Tiger beetles run so fast they need antennae to ‘see’

The experiment revealed that for fast-moving tiger beetles, "eyes are not sufficient or necessary to avoid obstacles," Cole Gilbert says. "The antennae are held extremely rigid with the tips 1.5 millimeters off the ground, so they would potentially pick up any discontinuity in the surface." (Credit: Cody Hough/Flickr)

When tiger beetles chase prey, they move so quickly that they need antennae to sense where they’re going.

But unlike insects that wave their “feelers” around to acquire information, predatory tiger beetles hold their antennae rigidly in front of them to mechanically sense their environments and avoid obstacles, a new study shows.

The findings raise questions about strategies used by other fast animals, such as birds of prey and some fish, to sense their environments when speed blinds. The research also has implications for autonomous vehicles that could use fixed antennae to detect obstacles.

“For an insect with really good vision that is active in the day time normally, you would think it would not rely on antennae for sensing its environment,” says Cole Gilbert, professor of entomology at Cornell University. “It (the tiger beetle) has evolved important mechano-sensing behavior while running because it runs so fast.”

In an earlier paper, researchers reported that tiger beetles run so fast, their eyes cannot capture enough light to form images of their prey. Therefore, the insects stop for just milliseconds to relocate prey, then start running again.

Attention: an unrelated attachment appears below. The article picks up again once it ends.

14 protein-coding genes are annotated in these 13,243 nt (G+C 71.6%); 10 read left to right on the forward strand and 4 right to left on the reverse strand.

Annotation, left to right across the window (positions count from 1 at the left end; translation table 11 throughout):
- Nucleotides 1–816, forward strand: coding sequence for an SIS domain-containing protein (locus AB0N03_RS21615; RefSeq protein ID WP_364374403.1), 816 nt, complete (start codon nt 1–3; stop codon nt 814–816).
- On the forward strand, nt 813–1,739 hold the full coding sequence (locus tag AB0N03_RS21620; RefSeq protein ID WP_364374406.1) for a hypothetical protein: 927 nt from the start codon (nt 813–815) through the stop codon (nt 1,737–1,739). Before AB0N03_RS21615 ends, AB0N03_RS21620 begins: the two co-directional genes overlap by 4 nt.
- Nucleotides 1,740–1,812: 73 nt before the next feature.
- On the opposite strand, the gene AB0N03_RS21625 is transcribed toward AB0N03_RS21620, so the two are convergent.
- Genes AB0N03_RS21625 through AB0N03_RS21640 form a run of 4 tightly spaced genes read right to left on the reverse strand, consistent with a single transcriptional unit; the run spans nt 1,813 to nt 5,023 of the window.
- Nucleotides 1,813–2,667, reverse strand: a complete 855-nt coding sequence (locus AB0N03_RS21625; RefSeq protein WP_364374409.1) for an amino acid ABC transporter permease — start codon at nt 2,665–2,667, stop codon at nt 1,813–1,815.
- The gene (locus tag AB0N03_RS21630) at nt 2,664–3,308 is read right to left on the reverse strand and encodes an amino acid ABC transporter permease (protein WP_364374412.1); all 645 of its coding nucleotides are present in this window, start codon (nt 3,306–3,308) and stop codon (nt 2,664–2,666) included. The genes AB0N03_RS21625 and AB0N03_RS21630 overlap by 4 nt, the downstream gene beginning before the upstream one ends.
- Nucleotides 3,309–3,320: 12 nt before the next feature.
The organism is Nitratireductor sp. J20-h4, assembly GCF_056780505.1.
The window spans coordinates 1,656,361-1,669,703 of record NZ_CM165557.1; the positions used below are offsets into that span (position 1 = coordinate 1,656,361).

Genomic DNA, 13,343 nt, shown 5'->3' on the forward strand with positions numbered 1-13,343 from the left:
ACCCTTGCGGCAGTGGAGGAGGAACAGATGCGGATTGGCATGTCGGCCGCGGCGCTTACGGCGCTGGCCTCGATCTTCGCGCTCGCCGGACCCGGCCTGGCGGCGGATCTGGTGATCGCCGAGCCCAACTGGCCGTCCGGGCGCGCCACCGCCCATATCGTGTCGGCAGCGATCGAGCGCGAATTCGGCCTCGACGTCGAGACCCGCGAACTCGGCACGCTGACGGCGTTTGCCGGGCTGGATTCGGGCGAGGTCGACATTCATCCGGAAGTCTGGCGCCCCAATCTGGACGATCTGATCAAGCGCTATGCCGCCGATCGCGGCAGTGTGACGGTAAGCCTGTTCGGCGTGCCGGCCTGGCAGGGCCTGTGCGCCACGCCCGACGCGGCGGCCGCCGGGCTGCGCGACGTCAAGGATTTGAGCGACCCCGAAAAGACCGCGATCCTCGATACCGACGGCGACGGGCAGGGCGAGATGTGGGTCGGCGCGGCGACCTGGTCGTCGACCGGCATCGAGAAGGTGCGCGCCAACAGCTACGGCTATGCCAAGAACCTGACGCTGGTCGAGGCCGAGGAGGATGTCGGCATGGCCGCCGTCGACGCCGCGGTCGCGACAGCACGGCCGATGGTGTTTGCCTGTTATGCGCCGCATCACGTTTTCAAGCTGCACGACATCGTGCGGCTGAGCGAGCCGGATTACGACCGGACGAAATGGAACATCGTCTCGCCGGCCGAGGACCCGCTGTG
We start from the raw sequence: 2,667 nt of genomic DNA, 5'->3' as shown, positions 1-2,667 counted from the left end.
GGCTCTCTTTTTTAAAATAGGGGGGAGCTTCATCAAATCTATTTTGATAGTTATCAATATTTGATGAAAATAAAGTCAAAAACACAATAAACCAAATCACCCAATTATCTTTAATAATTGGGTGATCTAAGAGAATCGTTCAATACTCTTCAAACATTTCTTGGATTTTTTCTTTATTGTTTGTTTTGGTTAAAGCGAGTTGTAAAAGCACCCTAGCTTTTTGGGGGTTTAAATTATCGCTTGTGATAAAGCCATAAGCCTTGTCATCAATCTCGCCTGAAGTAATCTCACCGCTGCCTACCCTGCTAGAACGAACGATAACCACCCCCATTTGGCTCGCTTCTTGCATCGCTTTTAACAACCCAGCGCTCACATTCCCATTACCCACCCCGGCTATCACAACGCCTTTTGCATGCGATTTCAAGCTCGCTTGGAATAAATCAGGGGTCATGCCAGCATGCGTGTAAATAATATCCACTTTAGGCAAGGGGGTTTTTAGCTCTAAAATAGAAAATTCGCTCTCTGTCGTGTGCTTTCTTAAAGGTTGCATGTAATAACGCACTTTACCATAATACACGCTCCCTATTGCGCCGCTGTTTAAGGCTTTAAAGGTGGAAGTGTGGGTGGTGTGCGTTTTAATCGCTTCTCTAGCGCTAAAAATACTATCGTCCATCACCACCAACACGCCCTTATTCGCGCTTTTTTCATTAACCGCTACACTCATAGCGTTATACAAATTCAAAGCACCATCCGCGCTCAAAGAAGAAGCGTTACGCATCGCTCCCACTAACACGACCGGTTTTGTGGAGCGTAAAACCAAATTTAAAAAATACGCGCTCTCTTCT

For the new study, published online in the Proceedings of the Royal Society B, researchers wanted to know how the running insects negotiate obstacles in their habitat, such as crevasses or grass stems, and what role their characteristically forward antennae play.

Run and hurdle

To test this, they set up a runway with a hurdle. In one experiment normal tiger beetles (of the species Cicindela hirticollis) ran the track and negotiated the hurdle, tilting their bodies up when their antennae touched the hurdle. In a second experiment, the researchers painted over the beetles’ eyes and found these blind beetles responded similarly. In the third test, they clipped the antennae of sighted beetles, and the insects smacked right into the hurdle.

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The experiment revealed that for fast-moving tiger beetles, “eyes are not sufficient or necessary to avoid obstacles,” Gilbert says. “The antennae are held extremely rigid with the tips 1.5 millimeters off the ground, so they would potentially pick up any discontinuity in the surface.”

Researchers question how peregrine falcons and predatory fish compensate for blurry sight while speeding towards prey, potential research areas that no one has tested. The current study may provide a model for new questions. It’s possible, for example, that motion-blind fish perhaps employ their lateral line, sense organs found in aquatic vertebrates used to detect movement and vibration in water.

Also, autonomous vehicles could employ protruding antennae to sense their surroundings, as some of the first robots were fitted with, Gilbert says.

“It would be cheaper than cameras. For some applications, it (antennae) might be a solution, it is certainly one that worked evolutionarily for tiger beetles.”

Daniel Zurek, a postdoctoral researcher in Gilbert’s lab, is the first author of the paper, which was funded by the National Science Foundation.

Source: Cornell University